The adage holds true, even in the realm of marketing. A study encompassing three hundred companies and examining its influence on their sales and operating profit across an eight-year span reveals an intriguing trend. As the effects of the latest marketing insights become evident, other companies begin intensifying efforts to cultivate their own market orientation (Figure 3). Consequently, a company that achieves peak performance in year 1, striving for exceptional results, will find itself unable to sustain comparable processes and capabilities in a matter of a few years.
Thus, as elucidated above, a resolute understanding now resides with us: marketing exerts an unequivocal and compelling impact on a company’s revenue and profitability. Parallel to this, physicians, guided by comparable—even more subtle—statistical correlations, constantly navigate decisions pertaining to the well-being and therapeutic needs of all individuals, including yourself (Figure 1).
Edellä kuvatun mukaisesti meillä on nyt selvä ymmärrys siitä, että markkinoinnilla on selkeä ja vastaansanomaton vaikutus yrityksen liikevaihtoon ja kannattavuuteen. Täysin vastaavien, jopa heikompienkin tilastollisten yhteyksien perusteella esimerkiksi lääkärit tekevät jatkuvasti meidän kaikkien, sinunkin, terveyteen ja hoitotarpeeseen liittyviä päätöksiä (kuva 1).
Considering the outcomes of the “Marketing Director and diminishing decision-making authority” assessment, the status of marketing as a function appears to lack substantial recognition. In a parallel vein, the position of the function’s leader—the Chief Marketing Officer (CMO)—also faces a rather dim outlook within companies. In light of these circumstances, a pertinent question arises: why retain a CMO if their responsibilities are progressively delegated to others? Should marketing’s role be limited to advertising procurement and social media management, wouldn’t the function of the CMO become essentially redundant, particularly when a strategic marketing perspective is not imperative? The query may adopt a provocative tone, but it is undeniably valid. If the CMO fails to contribute tangible value to a company’s operations, leading to diminished valuation, truncated tenures, and recurrent clashes with the CEO, the rationale for reserving a strategic seat for them becomes tenuous.
The analysis rigorously controlled for various confounding variables that could potentially distort the findings. These variables included strategic focal points (innovation, differentiation, brand, or diversification), CEO tenure length, external recruitment of the CEO, market concentration, workforce size, COO influence, return on capital, and sales growth. The assessment of the CMO’s influence on company performance was conducted using Tobin’s Q. This choice was deliberate as Tobin’s Q, unlike retrospective accounting-oriented metrics (e.g., sales growth), encompasses future revenues as well and isn’t solely anchored in time-bound revenue. After all, by definition, marketing is a long-term endeavor that places significant reliance on the future, unlike historical accounting values. The selection of Tobin’s Q is also substantiated by the diverse short-term objectives of companies (such as earnings or growth), the array of accounting methodologies, and Tobin’s Q’s integration of an appropriate risk-adjusted discount rate.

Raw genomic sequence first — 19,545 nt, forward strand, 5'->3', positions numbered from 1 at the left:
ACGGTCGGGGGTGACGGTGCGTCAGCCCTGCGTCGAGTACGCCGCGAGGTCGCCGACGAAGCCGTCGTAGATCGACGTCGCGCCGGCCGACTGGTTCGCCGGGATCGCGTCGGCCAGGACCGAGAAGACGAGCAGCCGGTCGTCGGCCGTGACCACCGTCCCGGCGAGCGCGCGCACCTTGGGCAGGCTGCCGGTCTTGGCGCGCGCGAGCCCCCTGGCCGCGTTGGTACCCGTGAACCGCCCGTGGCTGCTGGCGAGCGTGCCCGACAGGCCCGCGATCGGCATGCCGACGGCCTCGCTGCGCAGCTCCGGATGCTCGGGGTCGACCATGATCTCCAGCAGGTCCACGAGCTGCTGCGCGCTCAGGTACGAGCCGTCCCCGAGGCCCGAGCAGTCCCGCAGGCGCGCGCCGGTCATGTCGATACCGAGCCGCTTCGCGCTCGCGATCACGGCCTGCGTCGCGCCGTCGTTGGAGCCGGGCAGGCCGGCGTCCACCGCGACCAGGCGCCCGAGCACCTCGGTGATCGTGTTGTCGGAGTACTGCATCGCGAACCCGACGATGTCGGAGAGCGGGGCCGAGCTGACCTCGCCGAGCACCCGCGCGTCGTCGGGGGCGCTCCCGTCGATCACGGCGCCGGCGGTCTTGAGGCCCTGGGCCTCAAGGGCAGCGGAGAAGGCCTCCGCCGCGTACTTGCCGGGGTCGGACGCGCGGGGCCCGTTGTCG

This outcome was similarly replicated when evaluating a company’s financial success based on share returns (Jensen α). It’s also worth noting that the CMO’s influence on a company’s financial success through management team collaboration did not yield statistically significant results when gauged solely through the lens of short-term sales growth. In other words, marketing isn’t immediately reflected in short-term cash flow from sales; instead, it represents a long-term effort to augment the brand’s asset value, which eventually translates into cash flow over a more extended period (further elaboration on this will be provided in subsequent reviews).
The primary outcomes of the analysis revealed that among the scrutinized management team members, solely the presence of the CMO exhibited a positive and statistically significant correlation with company value augmentation (r = .20, >99.6%). Conversely, the presence of the sales director and the chief technology officer displayed no discernible connection with company value growth (r = -.04, N.S. and r = -.001, N.S.). Meanwhile, the involvement of the production, purchasing, or supply chain director within the management team marginally decreased the company’s value (r = -.09, >95%).
Despite these explicit outcomes accentuating the utility and even indispensability of marketing, merely asserting that “positive marketing action and the marketing director’s role at the strategic table enhance sales and profitability” proves insufficient in practicality. We require more tangible insights regarding what this notion encompasses and the practical strategies that can be employed to attain such affirmative influence. Drawing from the aforementioned 488 scientific findings, the most potent marketing techniques for amplifying company value encompass brand equity (elasticity 0.33), marketing capabilities (elasticity 0.55), and customer equity (elasticity 0.72). Further elaboration on these subjects will be provided in the ensuing discussions.